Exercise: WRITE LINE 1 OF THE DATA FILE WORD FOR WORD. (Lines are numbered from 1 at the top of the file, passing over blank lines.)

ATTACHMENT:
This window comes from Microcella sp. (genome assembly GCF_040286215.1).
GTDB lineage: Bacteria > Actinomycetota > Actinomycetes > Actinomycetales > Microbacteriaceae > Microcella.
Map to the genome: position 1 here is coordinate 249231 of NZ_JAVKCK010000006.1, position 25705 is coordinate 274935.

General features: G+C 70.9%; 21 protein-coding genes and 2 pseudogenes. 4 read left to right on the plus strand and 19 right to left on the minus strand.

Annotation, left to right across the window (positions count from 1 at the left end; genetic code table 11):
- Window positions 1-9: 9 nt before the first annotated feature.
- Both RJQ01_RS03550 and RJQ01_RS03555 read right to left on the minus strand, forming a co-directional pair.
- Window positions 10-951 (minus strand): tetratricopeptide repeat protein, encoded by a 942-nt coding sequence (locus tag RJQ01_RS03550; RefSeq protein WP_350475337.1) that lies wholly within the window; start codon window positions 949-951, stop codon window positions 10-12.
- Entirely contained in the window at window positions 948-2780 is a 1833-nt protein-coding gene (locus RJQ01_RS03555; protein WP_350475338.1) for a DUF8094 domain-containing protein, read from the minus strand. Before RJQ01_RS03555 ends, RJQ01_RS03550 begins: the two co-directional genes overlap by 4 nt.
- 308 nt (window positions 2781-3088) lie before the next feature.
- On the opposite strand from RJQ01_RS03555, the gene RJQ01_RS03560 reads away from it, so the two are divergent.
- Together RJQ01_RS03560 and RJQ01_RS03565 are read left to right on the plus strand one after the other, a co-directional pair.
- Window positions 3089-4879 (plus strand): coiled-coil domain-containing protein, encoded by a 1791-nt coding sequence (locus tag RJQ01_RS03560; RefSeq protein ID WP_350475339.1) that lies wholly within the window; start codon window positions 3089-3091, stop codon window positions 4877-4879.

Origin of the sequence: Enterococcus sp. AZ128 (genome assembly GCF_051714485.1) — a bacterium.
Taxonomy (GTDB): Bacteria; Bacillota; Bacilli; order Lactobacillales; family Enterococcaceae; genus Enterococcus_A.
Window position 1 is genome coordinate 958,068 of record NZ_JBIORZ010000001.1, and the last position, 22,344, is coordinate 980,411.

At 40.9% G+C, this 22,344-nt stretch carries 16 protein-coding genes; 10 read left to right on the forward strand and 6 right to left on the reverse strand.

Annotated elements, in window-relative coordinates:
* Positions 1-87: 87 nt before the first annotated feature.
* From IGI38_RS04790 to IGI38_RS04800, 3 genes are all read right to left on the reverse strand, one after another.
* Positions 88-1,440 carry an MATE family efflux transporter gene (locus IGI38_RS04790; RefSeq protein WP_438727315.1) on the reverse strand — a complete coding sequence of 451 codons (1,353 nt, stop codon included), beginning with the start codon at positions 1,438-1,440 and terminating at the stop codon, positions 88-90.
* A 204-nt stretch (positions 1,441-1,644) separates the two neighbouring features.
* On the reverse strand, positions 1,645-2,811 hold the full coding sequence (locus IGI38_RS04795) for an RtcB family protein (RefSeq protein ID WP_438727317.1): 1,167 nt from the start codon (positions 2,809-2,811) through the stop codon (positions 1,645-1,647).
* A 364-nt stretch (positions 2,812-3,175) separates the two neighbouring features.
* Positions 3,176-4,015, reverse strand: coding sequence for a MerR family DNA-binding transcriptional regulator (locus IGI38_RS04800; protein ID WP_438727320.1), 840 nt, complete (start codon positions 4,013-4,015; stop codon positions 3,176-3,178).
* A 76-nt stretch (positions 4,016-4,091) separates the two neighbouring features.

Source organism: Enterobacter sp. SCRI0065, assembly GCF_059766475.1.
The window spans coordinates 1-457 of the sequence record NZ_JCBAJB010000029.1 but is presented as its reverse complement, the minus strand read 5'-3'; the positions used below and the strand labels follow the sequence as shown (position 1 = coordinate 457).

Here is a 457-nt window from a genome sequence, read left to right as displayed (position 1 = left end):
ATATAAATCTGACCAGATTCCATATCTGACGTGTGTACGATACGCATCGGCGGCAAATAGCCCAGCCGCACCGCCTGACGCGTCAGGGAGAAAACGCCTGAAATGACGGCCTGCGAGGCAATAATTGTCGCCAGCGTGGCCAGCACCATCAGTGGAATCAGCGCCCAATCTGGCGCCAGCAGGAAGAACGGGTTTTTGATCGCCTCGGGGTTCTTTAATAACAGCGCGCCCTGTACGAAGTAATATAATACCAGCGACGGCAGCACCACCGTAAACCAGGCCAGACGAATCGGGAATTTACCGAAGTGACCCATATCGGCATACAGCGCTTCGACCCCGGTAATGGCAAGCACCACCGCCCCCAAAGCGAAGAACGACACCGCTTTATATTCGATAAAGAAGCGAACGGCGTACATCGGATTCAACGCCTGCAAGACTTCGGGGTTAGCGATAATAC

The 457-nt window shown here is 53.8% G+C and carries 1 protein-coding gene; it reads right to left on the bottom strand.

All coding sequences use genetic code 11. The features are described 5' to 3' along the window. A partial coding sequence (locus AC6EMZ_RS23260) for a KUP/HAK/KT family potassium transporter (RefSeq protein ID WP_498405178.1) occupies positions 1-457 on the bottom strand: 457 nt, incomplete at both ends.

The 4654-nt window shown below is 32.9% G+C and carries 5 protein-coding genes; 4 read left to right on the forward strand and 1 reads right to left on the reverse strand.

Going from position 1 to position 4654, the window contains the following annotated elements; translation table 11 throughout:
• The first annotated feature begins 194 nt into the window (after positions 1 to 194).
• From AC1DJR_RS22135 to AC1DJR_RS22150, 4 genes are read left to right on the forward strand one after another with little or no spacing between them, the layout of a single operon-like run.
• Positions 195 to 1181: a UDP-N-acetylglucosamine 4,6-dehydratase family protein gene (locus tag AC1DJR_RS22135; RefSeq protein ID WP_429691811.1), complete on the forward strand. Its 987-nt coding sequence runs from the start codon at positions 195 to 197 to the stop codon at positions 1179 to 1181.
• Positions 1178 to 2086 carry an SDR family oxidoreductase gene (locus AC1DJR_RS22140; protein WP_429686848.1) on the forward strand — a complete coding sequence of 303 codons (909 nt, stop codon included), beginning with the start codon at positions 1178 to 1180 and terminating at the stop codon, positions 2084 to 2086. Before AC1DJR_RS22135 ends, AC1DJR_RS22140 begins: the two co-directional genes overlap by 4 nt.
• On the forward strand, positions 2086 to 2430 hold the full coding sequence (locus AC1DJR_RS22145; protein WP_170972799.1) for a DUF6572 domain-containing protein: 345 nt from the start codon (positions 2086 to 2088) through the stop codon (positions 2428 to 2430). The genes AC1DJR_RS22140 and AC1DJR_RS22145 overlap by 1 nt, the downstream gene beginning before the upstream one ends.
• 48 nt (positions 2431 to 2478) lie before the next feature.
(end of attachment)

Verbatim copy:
This window comes from Microcella sp. (genome assembly GCF_040286215.1).